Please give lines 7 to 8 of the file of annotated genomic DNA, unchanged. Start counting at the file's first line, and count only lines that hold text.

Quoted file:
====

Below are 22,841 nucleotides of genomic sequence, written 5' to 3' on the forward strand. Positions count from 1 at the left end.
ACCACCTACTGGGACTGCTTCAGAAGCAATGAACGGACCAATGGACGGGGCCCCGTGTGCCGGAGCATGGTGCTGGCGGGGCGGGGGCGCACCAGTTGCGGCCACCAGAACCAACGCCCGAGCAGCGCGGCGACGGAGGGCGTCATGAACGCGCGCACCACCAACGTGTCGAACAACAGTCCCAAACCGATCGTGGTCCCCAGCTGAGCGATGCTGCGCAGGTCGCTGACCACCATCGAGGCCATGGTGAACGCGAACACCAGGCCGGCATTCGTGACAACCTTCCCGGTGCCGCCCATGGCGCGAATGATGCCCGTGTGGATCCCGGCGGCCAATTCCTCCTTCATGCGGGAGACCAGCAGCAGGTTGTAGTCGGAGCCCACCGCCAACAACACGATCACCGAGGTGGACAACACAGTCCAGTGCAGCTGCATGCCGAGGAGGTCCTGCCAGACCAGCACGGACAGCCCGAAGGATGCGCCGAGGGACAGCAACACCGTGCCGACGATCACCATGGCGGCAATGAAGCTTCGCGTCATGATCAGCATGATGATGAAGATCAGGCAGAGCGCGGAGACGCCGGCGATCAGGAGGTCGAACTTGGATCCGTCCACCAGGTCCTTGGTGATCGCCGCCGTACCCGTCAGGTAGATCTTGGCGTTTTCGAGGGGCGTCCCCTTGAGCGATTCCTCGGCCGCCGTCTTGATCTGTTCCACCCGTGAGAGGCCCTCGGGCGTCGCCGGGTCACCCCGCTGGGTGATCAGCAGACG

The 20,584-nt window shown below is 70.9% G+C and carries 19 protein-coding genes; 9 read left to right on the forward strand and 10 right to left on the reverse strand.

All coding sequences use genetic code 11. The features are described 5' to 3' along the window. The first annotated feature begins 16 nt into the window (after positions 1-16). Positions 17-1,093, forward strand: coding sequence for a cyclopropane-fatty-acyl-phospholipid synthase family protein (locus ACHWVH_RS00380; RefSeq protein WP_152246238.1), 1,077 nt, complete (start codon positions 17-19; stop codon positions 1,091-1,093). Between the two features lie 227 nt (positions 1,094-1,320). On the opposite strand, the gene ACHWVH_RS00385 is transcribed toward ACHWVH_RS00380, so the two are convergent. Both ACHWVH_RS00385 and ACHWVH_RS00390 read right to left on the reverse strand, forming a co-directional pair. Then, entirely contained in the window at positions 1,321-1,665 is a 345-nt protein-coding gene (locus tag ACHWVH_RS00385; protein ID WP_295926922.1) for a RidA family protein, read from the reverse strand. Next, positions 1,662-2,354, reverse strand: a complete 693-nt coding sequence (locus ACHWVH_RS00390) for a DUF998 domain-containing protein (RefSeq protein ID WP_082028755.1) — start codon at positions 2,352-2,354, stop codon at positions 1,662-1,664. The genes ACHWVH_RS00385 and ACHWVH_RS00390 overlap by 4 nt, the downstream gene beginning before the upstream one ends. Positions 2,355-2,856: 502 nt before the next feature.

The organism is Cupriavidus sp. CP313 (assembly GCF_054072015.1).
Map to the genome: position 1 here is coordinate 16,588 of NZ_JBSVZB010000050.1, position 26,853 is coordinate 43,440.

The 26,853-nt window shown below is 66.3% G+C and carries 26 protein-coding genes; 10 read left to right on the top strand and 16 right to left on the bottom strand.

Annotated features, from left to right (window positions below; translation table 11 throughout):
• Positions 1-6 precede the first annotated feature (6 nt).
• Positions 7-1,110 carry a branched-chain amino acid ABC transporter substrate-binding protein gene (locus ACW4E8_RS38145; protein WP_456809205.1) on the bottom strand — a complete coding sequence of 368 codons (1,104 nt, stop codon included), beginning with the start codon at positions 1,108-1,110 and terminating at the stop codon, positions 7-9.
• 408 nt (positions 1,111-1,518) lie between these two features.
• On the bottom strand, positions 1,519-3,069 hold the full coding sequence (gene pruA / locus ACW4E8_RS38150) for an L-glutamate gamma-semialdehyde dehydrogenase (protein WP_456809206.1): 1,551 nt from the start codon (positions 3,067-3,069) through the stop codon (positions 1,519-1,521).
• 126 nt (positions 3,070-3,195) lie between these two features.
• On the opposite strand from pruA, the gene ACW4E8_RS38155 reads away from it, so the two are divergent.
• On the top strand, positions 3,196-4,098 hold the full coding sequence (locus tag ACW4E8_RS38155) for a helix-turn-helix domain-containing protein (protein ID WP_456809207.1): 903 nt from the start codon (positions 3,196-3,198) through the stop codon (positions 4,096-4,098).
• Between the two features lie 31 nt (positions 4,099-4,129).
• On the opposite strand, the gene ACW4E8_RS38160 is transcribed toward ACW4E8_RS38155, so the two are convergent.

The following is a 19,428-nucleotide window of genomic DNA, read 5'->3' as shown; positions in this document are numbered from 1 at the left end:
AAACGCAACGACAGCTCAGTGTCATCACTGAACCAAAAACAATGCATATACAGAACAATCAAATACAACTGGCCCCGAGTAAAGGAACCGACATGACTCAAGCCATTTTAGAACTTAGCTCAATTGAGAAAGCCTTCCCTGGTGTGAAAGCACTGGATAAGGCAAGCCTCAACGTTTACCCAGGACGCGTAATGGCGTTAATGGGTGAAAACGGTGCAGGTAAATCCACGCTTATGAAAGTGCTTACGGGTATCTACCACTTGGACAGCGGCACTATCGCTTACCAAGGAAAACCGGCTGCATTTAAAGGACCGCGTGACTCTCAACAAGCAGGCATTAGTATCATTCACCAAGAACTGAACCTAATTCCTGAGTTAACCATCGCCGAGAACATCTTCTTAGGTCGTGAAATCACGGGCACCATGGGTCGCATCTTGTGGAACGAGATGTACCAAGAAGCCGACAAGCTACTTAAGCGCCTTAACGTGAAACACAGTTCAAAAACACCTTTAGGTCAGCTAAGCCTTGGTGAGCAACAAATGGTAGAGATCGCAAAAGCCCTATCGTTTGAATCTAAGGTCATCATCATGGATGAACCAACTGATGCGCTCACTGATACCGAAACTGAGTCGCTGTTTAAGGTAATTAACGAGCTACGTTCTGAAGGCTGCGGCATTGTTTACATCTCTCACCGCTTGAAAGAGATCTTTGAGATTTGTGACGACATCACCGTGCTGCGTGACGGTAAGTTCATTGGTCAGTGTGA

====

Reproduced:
The 26,853-nt window shown below is 66.3% G+C and carries 26 protein-coding genes; 10 read left to right on the top strand and 16 right to left on the bottom strand.

Annotated features, from left to right (window positions below; translation table 11 throughout):